Reaching Her Potential

December 18, 2018 | Chicago, IL

Isis Mendoza (pronounced EE-sees) sorts through a small stack of photographs and keepsakes. A growing smile can be seen through strands of her bold, highlighted hair as she glances down at them, describing the memories that come with each item.

She comes across a photo of herself during a graduation ceremony at Trinity Christian College in Palos Heights. “I accomplished a lot,” she says, recalling the moment she walked across the stage to receive her master’s degree in counseling psychology. “I didn’t process that then.” 

The degree was the culmination of a 13-year journey, one that started at Erie Neighborhood House in 2005. Mendoza had arrived in Chicago from Mexico with her then 5-year-old son, Omid, and she desperately needed support as she adjusted to a multitude of changes, including a new culture and a new language.

Omid

Omid, then age 5, sits at a computer monitor while his mother attends a technology course at Erie House. PHOTO COURTESY ISIS MENDOZA

Her aunt directed her to the Community Literacy program at Erie House, an initiative funded by the Illinois Secretary of State’s office. “She introduced me to (Community Literacy program coordinator) Susana Ortiz,” Mendoza explains, “and I started with computer classes and ESL.”

She shows a photo of young Omid seated at a computer alongside a girl whose mother was also enrolled in the program. “I had to take him with me,” she recalls.

A single mother, she felt like she had no other choice if she wanted to gain the skills she needed to deliver him a better future.

“That’s what people don’t understand sometimes, how much you have to sacrifice,” she says. “I had to do this to provide for him.”

Erie House helped Mendoza build a strong foundation. She points to the support Susana Ortiz provided, as well as the invaluable role her volunteer instructor, Dr. Sims, played. “Dr. Sims encouraged people,” she explains.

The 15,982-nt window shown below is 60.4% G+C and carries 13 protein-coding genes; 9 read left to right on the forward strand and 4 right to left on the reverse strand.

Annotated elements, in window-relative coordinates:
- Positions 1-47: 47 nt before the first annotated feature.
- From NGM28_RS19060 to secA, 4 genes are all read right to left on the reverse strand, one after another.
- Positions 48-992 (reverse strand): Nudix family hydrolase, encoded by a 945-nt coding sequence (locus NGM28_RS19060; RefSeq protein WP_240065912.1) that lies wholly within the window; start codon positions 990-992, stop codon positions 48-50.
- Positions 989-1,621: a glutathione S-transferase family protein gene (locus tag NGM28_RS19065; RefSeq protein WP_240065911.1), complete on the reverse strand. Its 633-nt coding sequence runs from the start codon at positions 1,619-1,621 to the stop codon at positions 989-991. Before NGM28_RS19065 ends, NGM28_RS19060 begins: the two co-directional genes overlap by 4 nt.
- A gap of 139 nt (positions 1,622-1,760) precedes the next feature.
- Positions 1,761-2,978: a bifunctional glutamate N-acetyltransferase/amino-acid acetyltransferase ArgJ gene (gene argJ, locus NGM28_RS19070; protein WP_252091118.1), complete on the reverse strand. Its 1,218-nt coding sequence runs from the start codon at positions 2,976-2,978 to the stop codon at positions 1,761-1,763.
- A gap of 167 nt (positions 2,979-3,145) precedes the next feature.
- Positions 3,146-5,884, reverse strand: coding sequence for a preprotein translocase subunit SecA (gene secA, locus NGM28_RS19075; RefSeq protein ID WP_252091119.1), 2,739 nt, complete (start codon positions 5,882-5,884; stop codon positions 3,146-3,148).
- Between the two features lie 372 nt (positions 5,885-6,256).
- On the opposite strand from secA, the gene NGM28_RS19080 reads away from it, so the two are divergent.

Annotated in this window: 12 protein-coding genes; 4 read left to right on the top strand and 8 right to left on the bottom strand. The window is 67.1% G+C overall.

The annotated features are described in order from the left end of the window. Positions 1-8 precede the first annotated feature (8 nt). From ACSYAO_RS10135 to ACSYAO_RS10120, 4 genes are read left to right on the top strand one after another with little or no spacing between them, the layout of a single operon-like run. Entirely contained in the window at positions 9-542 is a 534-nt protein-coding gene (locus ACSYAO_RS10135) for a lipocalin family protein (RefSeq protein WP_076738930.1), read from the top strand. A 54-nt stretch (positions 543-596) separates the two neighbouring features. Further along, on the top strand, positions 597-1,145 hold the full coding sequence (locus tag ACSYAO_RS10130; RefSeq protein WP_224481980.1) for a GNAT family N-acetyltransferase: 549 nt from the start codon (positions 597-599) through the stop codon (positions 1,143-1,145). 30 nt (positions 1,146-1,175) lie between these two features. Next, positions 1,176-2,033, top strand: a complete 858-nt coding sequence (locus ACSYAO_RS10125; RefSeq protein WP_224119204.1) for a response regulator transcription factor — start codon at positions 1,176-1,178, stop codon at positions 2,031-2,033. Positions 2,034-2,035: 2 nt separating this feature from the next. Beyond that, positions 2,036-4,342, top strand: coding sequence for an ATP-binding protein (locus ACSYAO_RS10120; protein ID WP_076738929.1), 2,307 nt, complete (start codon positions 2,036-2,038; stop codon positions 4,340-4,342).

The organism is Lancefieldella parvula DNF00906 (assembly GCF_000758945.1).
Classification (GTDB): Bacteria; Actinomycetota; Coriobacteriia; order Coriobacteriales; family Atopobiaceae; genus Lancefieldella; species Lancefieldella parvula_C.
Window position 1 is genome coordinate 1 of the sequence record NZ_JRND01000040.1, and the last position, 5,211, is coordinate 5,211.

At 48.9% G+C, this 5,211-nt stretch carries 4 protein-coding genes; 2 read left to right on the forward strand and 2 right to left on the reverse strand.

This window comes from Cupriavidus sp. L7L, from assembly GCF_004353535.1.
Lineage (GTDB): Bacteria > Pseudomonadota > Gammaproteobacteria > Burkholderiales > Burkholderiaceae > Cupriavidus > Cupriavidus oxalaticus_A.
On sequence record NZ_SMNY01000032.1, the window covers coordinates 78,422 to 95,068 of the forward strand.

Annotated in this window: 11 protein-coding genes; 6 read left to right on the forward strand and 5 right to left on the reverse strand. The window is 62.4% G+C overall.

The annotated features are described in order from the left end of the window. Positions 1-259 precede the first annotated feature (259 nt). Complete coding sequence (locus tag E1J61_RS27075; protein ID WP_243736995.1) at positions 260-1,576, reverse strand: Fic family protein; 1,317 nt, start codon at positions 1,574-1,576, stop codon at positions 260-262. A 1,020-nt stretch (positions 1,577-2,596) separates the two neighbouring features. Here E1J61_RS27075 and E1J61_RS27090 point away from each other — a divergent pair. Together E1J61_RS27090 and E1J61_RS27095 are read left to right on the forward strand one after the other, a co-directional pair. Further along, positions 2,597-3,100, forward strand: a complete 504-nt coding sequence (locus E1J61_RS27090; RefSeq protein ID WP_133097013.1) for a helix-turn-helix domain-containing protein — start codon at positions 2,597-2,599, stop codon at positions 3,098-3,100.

“I couldn’t even work at McDonald’s,” she says, referencing the lack of education and English language skills—not to mention confidence—that felt like insurmountable barriers, “but he believed in me. He saw potential in me.”

Mendoza moved on from the program at Erie House (she still has a completion certificate from one of the early technology courses she took) to enroll in classes at St. Augustine College, a bilingual higher education program with locations scattered throughout Chicago and its suburbs. She later transferred to Harper College in Palatine and began working in a psychiatric hospital as a patient care technician (PCT).


"I couldn't even work at McDonald's, but Dr. Sims believed in me. He saw potential in me.”

- Isis Mendoza, former Erie House participant


It was in that setting that Mendoza began to grasp what she wanted to do vocationally. “I could see that people who had depression also had physical illnesses,” she says.

As a survivor of domestic violence and having experienced the effects of homelessness, the idea of becoming a therapist and helping empower other to overcome obstacles in their own lives became more and more intriguing to her.

Isis Master's Ceremony

Isis Mendoza receives a Master's Degree in Counseling Psychology from Trinity Christian College at a ceremony earlier this year. PHOTO COURTESY ISIS MENDOZA

Mendoza ultimately landed in a bachelor’s program at Trinity in the southwest suburbs. Once earning a degree in psychology, she continued working toward her master’s degree. Her love for learning has grown over the years, and she credits Erie House will nurturing it early on. “It doesn’t matter what language you speak,” she says, “you are always learning.”

Today she lives with her partner near Michigan City, Indiana. Her son, Omid, is now 18 years old, and her daughter, Destiny, is 11. Parenthood is never easy, but Mendoza is proud of the example she’s set for both her children and hopes they will bring the same determination to whatever they end up doing.

The degree she earned—and the potential Susana Ortiz and Dr. Sims saw in Mendoza when she arrived at Erie House in 2005—are being put to good use. She is working as a therapist for Catholic Charities, providing support to people working through a variety of mental health issues.

"I like that I can work with people,” she says.

Isis with Susana Ortiz

Mendoza chats with Community Literacy coordinator Susana Ortiz during a recent return visit to Erie House, where she began learning English and her vocational journey 13 years ago. PHOTO BY BRIAN PAFF

As she speaks about her role, it is increasingly clear this is more than just a job for her; she has the opportunity to pay it forward and help others claim well-being in their own lives.

And that is just the beginning of her potential.

 

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